Although Caltrans is still working on sealing the tide gates, the flooding on the roadway and in the Manzanita Park and Ride lot this December was much less than previous years and no roadway closures were required. This provides some initial evidence that these measures have successfully reduced tidal flooding of the road and parking area. However, this being a dry winter with no storm events during these high tides, it’s too early to know how successful these improvements are under more challenging conditions.

Marin City Flood Study Is Out For Review: Comments Are Due December 24, 2017


The Marin County Flood Control District released a study in late October that evaluates the causes of flooding and identifies a series of solutions to reduce flooding in Marin City with a focus on reduction of roadway flooding. This study can be found on the Marin Watershed website here under the Southern Marin page.


Marin City Flood Study Public comments are due December 24, 2017. Please take a look and let us know what you think by sending your comments to Roger Leventhal, Senior Engineer, at rleventhal@marincounty.org. The goal is to complete the study by January or February 2018.


Bothin Marsh Planning Study


As discussed in a previous Update, Marin County Parks is leading a study of the Bothin Marsh area and the Mill Valley-Sausalito multiuse path to better understand and plan for opportunities and risks under current and future sea level rise conditions. While the parameters of the study and an accompanying community process are being developed, a motivating factor in undertaking marsh restoration efforts is the helpful flood control benefits that can result. For further information and to add your name to the e-mail contact list for information and future meetings, please contact Veronica Pearson at vpearson@marincounty.org.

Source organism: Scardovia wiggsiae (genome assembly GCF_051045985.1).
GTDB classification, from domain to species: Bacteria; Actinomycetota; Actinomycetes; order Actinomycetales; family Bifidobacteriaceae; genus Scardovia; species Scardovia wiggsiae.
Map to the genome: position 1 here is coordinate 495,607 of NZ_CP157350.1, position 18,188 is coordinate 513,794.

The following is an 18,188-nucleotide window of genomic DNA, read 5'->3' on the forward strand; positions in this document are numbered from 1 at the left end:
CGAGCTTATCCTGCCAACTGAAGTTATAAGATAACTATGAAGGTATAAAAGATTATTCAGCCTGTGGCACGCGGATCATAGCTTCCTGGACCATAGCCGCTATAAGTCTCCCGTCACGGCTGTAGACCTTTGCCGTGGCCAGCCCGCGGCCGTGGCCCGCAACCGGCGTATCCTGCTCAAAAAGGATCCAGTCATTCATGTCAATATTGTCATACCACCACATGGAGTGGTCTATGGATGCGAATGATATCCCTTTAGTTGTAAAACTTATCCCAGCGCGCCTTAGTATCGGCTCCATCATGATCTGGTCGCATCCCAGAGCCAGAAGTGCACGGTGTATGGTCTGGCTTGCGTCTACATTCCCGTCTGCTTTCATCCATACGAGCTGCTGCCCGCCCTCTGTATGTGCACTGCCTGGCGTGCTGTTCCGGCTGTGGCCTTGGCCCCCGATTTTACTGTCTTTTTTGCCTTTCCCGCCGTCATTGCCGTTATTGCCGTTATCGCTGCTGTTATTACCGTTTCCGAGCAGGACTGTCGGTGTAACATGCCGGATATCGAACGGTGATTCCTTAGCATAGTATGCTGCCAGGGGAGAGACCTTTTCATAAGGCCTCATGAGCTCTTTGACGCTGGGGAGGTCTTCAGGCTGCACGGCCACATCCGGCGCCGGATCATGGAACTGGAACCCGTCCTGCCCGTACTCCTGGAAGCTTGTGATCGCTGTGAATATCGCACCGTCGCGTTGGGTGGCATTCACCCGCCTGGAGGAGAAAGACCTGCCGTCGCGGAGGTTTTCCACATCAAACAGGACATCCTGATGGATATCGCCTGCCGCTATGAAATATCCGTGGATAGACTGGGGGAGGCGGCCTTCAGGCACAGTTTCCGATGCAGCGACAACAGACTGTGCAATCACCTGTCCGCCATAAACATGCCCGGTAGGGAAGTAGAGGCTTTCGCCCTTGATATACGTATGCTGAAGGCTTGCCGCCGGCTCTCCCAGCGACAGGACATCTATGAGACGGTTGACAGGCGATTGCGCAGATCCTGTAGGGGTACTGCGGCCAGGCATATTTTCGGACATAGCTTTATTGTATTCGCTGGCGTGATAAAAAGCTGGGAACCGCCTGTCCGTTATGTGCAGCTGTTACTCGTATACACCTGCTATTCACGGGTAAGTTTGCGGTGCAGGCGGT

The Road Ahead Toward Long-Term Solutions


We are working collaboratively across public agencies to identify measures we can take now and in the near term to alleviate flooding at these known “hot spots,” where frequent flooding occurs. The reality is that the longer term fixes are complex, capital-intensive infrastructure projects. These kinds of projects take years to design, present for public input, fund, obtain state and local agency permits, and then build.


We don’t yet have all the answers for Manzanita or Marin City but we’re taking all the short and medium term steps we can to better understand the local context and how these smaller projects work and work together. It’s by taking these important incremental steps that we both learn how best to address local flooding and also build strong institutional relationships. We are building relationships with Caltrans, elected leaders in local agencies, the business community and local residents so we will be ready to pursue the challenges of accomplishing the more complex, longer term solutions we need.


If you have thoughts, I’m always happy to receive them at ksears@marincounty.org.